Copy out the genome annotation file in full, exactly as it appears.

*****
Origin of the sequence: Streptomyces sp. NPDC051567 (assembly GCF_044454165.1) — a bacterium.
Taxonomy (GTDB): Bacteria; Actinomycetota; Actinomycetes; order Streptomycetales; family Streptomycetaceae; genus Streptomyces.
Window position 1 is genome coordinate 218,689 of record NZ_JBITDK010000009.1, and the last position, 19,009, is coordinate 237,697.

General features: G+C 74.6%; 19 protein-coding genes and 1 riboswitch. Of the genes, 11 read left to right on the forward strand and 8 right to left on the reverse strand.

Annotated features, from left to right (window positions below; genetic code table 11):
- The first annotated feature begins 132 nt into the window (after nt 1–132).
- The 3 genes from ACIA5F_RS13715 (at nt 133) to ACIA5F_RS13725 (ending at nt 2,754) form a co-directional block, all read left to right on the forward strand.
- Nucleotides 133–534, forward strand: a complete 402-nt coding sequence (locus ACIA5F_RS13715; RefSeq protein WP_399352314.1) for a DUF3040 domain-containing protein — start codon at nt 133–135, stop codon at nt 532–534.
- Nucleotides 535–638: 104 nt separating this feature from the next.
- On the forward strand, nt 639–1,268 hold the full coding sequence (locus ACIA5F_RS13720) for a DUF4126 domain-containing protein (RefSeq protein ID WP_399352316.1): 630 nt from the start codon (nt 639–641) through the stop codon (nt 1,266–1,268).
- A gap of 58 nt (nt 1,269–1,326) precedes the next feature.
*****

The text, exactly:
Origin of the sequence: Streptomyces sp. NPDC051567 (assembly GCF_044454165.1) — a bacterium.
Taxonomy (GTDB): Bacteria; Actinomycetota; Actinomycetes; order Streptomycetales; family Streptomycetaceae; genus Streptomyces.
Window position 1 is genome coordinate 218,689 of record NZ_JBITDK010000009.1, and the last position, 19,009, is coordinate 237,697.

General features: G+C 74.6%; 19 protein-coding genes and 1 riboswitch. Of the genes, 11 read left to right on the forward strand and 8 right to left on the reverse strand.

Annotated features, from left to right (window positions below; genetic code table 11):
- The first annotated feature begins 132 nt into the window (after nt 1–132).
- The 3 genes from ACIA5F_RS13715 (at nt 133) to ACIA5F_RS13725 (ending at nt 2,754) form a co-directional block, all read left to right on the forward strand.
- Nucleotides 133–534, forward strand: a complete 402-nt coding sequence (locus ACIA5F_RS13715; RefSeq protein WP_399352314.1) for a DUF3040 domain-containing protein — start codon at nt 133–135, stop codon at nt 532–534.
- Nucleotides 535–638: 104 nt separating this feature from the next.
- On the forward strand, nt 639–1,268 hold the full coding sequence (locus ACIA5F_RS13720) for a DUF4126 domain-containing protein (RefSeq protein ID WP_399352316.1): 630 nt from the start codon (nt 639–641) through the stop codon (nt 1,266–1,268).
- A gap of 58 nt (nt 1,269–1,326) precedes the next feature.